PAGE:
Beer writer David Jesudason thinks a lot about drinking culture, but racism in the past has meant it’s been rare for him to feel safe in the pub. Meanwhile, recent efforts to make an organisation he’s part of more inclusive have been met with resistance and denial. Here, David reveals the mental health toll of being the only brown man in the room and argues why safe public spaces are so important.
A dark cloud appears in my head whenever he speaks. It blurs my reality and makes me question my sense of self.
I’m proposing an anti-racism initiative to the trade body I’m part of. But every time I speak on any subject, the same man objects, despite how important my ideas are. I am the only non-white person in the room and on this committee. He’s the only objector.
My racist nemesis is dressed in an old man’s suit. Let’s call him ‘Objecting Man’.
The meeting is cordial in tone, but Objecting Man’s soft voice does anything but soothe me – his words are delivered plainly but they make my heart thump and my palms sweaty. I’m finding it hard to breathe and I want to cry out in anger. I visualise meeting his comments with my fists despite the professional, everyday setting of the meeting room. I’m a child again, facing a bully.
He’d probably be shocked to discover my thoughts, but Objecting Man has whisked me back to the streets, to the classroom and to the pubs where I’ve been taunted and sidelined. My proposals are intended to create more safe spaces and make minorities feel more welcome. The idea is to bring the organisation in line with others that foster diversity.
But Objecting Man just doesn’t get it. He’s someone who has never navigated a world away from his white-boomer privilege and seems unable to imagine what it might be like.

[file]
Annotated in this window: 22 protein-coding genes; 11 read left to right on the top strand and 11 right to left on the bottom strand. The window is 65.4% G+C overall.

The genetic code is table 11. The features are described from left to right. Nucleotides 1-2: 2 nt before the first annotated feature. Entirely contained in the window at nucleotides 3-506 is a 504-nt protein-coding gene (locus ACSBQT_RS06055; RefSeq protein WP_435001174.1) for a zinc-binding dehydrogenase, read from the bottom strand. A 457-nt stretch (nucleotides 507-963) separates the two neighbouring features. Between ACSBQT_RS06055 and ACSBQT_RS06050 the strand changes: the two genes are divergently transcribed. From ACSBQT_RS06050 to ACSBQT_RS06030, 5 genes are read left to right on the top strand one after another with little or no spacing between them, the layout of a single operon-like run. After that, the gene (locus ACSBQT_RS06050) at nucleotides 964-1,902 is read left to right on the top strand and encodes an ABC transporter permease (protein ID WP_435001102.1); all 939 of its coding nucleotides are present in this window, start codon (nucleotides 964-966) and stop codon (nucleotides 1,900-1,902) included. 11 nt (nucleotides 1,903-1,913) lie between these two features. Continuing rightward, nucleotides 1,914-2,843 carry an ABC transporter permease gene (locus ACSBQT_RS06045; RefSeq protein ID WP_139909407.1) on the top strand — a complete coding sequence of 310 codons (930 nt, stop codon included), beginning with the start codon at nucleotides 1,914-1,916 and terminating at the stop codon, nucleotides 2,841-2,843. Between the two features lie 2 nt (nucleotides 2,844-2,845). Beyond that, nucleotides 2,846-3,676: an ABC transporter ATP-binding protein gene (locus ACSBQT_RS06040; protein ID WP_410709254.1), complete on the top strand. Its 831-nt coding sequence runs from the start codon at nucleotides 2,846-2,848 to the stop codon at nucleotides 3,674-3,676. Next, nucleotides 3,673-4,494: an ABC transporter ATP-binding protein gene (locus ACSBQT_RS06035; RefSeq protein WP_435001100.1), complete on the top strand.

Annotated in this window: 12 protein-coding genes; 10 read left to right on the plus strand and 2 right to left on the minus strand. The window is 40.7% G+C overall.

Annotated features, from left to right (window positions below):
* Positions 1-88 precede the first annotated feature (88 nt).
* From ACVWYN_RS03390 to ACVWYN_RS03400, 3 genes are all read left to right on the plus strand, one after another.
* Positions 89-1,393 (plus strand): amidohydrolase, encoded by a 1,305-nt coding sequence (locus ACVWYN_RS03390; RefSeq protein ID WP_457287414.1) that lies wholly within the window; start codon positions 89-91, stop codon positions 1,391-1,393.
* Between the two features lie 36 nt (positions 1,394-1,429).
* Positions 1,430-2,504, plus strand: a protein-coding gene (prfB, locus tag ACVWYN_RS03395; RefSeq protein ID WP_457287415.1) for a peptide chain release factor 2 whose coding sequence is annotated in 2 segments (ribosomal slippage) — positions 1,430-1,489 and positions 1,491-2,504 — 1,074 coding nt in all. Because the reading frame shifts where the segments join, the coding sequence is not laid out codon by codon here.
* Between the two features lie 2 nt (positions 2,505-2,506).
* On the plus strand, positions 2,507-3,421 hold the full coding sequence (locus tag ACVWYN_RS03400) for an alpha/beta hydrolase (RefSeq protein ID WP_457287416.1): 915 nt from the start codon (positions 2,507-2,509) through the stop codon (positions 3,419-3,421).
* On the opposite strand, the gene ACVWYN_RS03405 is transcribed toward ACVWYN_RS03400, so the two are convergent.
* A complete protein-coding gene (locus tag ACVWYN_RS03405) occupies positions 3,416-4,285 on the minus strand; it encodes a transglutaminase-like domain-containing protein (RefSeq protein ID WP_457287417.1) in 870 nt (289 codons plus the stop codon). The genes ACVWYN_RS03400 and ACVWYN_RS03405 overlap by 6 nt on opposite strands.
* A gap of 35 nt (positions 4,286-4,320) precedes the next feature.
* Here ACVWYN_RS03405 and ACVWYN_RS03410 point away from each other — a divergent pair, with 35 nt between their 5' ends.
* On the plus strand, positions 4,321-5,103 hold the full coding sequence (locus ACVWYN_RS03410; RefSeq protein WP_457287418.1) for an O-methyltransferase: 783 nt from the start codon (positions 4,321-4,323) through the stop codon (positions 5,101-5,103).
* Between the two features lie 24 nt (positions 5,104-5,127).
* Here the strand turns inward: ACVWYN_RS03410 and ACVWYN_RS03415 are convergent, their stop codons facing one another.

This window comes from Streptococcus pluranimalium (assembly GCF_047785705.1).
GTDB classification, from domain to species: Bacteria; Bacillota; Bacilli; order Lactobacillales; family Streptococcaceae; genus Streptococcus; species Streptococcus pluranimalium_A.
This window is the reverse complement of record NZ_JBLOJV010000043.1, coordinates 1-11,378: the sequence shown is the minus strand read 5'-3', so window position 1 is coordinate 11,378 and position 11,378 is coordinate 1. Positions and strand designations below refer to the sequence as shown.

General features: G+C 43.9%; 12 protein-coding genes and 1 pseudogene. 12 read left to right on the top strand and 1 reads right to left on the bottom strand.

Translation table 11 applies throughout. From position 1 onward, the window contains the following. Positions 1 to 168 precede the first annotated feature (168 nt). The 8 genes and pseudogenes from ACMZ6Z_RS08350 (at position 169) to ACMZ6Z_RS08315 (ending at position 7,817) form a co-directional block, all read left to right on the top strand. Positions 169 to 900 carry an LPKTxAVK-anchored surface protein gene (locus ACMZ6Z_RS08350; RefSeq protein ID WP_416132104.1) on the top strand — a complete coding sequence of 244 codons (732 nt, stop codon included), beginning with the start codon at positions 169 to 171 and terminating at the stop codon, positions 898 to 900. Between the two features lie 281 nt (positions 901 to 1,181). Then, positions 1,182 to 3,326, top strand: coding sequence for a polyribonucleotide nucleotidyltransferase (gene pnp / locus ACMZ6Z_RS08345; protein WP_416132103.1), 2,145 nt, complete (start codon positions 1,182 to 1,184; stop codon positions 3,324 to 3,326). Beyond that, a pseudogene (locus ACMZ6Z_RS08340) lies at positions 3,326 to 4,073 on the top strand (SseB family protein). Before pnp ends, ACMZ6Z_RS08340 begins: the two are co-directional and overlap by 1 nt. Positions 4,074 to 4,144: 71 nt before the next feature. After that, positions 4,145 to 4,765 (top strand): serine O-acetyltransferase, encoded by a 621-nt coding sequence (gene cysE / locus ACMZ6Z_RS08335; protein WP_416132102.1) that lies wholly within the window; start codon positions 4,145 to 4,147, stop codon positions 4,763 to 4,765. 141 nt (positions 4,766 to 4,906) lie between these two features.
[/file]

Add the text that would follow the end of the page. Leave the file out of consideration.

Racism and trauma
The pubs I visited when I first started drinking were white establishments where I was served, but ridiculed for my brown skin – I was called a taxi driver, had to listen to racist jokes and was mocked for “smelling of curry”. I never felt safe. This was 1990s Bedfordshire, and my white-majority home town provided me with a lifetime of trauma, anger and resentment. And mental health issues – I struggle with depression, withdrawal and self-loathing.
Conquering these spaces was impossible in person, but I’m doing it in print: I’ve written about racial segregation in pubs in the Black Country town of Smethwick and I’m currently writing a guide to British-Indian pubs, food and culture. Optimism can be found in both reporting the truth and the fact all the pubs in Smethwick are now desi pubs run by British Indians.
But the impact racism has had on my mental health hasn’t been examined by my doctors. Meanwhile, never feeling safe continues to inform my interactions, including with Objecting Man. There’s even evidence the type of conflict I’ve endured increases cortisol levels.
“Racial trauma does occur,” Karine Coen-Sanchez, from the Faculty of Social Sciences at the University of Ottawa, says when I interview her, “and is a result of events of racism where individuals experience stress and a consequential mental health sequence.”
Monica T Williams, in this study of racist trauma she conducted with Angela Haeny and Samantha Holmes, shows there’s a link between the type (and amount) of racism I’ve received to patterns of behaviour. The report claims there’s a scale of trauma that shows regular victims of racism are more likely to have PTSD, to suffer from alcoholism and drug addiction, and to be the type of person who gets into fights and has numerous sexual partners.